Three recreational divers found the remains of a white shark below 10 meters of water on Sunday in Terence Bay, near Halifax.
Alanna Canaran, Sara Vanderkaden, and Douglas Morum stumbled upon the shark after going for dive at one of the Terence Bay wharfs.
“I didn’t know what it was. I kind of started getting the feeling it was probably a shark, because you really just see its whole white body glowing in the green water,” said Canaran.
As they approached the shark, lobsters and other critters bit away at the carcass.
“On the one hand, it was really cool and fascinating to see an animal this large up-close, on the other hand, it’s obviously very tragic to know that these are endangered animals and it was in fact deceased,” said Vanderkaden.
The divers reached out to the Marine Animal Response Society (MARS) who were able to go down to the area two days after it was first reported.
MARS’ executive director, Tonya Wimmer, said the organization did not have the means to bring the shark up to shore because of its weight and the state of deterioration.
Instead, they collected samples and the head to study.
A Marine Animal Response Society-led team examined and collected samples from a dead white shark found in Terence Bay, N.S. (Source: Facebook/Marine Animal Response Society)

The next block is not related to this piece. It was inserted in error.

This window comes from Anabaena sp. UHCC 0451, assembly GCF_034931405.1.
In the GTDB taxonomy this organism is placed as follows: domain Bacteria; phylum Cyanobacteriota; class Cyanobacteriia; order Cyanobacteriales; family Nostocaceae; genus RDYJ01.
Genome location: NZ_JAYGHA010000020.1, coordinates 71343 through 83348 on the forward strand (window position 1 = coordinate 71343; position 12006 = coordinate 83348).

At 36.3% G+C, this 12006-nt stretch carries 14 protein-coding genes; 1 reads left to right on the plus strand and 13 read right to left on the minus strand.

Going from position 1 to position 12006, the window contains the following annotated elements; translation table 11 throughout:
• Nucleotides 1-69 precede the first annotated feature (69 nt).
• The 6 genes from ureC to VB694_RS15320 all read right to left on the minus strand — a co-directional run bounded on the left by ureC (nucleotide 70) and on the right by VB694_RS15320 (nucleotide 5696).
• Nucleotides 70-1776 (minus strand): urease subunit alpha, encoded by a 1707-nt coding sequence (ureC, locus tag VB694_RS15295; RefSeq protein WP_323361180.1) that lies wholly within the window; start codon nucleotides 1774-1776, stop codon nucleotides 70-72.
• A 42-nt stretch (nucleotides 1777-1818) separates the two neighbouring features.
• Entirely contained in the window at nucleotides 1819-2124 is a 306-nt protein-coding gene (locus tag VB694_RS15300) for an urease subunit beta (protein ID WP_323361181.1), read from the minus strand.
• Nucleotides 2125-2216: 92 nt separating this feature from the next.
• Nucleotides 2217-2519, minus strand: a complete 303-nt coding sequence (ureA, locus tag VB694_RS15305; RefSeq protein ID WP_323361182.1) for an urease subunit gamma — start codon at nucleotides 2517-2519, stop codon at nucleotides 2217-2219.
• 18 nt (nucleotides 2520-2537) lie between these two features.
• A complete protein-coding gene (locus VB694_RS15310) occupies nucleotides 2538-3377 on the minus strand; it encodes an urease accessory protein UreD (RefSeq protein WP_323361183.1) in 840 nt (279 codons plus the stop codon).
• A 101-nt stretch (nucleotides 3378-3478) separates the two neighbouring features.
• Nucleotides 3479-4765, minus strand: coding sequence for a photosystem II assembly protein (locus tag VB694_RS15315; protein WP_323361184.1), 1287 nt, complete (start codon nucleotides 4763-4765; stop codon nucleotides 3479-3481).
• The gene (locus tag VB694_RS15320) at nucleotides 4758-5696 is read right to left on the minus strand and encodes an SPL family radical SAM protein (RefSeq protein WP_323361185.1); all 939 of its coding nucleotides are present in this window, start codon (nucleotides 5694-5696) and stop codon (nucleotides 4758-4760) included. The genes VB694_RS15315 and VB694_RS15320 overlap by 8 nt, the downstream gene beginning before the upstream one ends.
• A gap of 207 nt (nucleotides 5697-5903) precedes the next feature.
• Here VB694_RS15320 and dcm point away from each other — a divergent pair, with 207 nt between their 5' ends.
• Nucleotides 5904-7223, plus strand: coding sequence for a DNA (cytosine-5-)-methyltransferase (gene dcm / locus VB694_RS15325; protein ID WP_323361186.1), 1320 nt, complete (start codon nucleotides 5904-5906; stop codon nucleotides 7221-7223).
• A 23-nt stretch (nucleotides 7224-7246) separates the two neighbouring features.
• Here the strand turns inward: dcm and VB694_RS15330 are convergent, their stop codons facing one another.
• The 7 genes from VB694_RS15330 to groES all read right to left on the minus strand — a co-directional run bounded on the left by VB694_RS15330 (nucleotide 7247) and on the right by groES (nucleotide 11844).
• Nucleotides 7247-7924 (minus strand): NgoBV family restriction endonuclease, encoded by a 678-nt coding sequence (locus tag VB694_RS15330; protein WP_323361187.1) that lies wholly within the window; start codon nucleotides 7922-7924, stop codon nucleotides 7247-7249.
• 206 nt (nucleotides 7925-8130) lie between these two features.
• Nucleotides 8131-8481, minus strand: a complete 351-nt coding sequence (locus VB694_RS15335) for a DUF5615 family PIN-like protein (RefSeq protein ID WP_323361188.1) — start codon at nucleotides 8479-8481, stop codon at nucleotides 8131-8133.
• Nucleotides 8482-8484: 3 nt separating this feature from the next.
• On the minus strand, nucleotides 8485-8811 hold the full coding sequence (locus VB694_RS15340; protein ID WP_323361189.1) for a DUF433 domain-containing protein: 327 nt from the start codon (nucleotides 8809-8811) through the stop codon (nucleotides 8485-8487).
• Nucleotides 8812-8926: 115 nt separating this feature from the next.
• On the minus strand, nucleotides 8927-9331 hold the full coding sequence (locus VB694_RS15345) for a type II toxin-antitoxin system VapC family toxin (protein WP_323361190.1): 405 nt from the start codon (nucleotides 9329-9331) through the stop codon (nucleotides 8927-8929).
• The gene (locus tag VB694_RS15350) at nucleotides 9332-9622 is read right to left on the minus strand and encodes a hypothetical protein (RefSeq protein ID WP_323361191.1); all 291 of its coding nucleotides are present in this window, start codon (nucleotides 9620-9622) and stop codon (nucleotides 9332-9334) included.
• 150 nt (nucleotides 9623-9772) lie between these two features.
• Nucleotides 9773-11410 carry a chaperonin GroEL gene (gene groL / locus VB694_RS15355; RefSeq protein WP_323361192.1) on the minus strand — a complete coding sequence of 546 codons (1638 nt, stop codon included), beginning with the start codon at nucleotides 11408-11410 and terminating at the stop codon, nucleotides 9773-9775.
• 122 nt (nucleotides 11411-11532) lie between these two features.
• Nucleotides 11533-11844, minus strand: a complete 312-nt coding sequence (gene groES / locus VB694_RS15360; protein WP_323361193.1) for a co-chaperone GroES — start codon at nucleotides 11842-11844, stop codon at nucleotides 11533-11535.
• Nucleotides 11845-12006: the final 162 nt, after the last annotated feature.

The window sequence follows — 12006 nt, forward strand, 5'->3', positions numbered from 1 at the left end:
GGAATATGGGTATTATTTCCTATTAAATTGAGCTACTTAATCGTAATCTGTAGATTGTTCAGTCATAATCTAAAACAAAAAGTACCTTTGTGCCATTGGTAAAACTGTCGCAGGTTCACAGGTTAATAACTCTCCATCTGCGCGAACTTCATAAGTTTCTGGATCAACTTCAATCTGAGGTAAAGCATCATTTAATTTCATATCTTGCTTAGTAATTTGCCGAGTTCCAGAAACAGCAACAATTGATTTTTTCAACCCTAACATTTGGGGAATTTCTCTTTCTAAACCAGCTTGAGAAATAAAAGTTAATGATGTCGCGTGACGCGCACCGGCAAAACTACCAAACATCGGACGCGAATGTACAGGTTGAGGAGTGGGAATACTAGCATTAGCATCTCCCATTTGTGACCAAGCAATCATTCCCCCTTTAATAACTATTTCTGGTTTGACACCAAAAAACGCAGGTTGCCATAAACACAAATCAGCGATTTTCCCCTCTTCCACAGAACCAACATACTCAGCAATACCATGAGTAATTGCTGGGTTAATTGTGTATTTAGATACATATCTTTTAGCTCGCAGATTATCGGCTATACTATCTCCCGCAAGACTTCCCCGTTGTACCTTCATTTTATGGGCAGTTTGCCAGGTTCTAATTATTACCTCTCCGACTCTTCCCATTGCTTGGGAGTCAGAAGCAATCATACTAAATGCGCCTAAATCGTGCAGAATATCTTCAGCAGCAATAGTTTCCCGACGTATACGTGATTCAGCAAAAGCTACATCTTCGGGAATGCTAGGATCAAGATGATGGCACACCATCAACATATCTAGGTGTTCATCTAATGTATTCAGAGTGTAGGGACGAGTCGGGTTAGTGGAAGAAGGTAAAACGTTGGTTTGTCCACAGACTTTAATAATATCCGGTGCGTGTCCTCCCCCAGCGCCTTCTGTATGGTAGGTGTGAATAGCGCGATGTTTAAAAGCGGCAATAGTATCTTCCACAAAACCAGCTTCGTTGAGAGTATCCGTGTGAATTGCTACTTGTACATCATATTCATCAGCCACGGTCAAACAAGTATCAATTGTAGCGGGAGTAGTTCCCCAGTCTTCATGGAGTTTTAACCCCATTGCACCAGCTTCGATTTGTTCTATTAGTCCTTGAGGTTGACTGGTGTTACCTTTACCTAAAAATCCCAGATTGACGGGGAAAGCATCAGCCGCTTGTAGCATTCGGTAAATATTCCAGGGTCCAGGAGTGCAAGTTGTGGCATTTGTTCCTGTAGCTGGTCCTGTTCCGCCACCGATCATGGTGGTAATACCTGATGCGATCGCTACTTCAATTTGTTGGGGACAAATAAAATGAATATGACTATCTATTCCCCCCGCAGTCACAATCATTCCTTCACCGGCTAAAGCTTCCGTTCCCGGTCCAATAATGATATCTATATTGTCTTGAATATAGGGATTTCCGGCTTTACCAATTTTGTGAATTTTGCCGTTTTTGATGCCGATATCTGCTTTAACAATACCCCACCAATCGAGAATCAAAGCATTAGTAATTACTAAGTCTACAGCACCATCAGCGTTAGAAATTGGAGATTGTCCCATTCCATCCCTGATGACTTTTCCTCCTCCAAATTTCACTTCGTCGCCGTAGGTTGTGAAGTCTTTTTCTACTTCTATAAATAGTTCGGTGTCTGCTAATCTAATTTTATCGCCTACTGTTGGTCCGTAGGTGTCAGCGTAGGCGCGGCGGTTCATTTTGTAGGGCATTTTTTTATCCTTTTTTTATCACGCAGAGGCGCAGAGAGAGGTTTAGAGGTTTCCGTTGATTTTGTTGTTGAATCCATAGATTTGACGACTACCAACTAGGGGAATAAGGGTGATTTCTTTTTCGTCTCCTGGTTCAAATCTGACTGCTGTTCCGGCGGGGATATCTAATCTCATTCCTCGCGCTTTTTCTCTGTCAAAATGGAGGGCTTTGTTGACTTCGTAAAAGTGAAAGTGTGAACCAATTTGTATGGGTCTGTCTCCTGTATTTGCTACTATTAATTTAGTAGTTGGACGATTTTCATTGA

“It’s not something we’ve dealt with before, and that is one of the big questions, which is what happened to the shark? Are the causes something natural or is this something human-caused? Which unfortunately we see a lot.”
Marine experts said the samples will help with possibly determining the cause of death, which could vary from natural causes, disease, climate change, etc.
“It could be trauma, as some point it was banged by a boat. It could’ve been an animal inadvertently captured and poached,” explained Frederick Whoriskey, executive director of Ocean Tracking Network.
The white shark is the sixth to be found dead in the region this year. The other five washed up onshore.
Wimmer said this has never happened before.
Sampling done by the Marine Animal Response Society on a dead white shark in Terence Bay, N.S. (Source: Facebook/Nicolas Winkler Photography)
“It’s not uncommon for animals to be found dead onshore or floating on the waters, but we’ve had quite a number of white sharks that have died, which doesn’t happen.”
The shark was a male juvenile two meters in length. Whoriskey said the population of white sharks in the Atlantic region has grown in recent years.
“We are seeing a large number of juvenile sharks and also adults. The number of sightings has been really rapidly increasing on a per-year basis, so they do appear to be back and stay.”
It is a fact divers will now be aware of the next time they are underwater.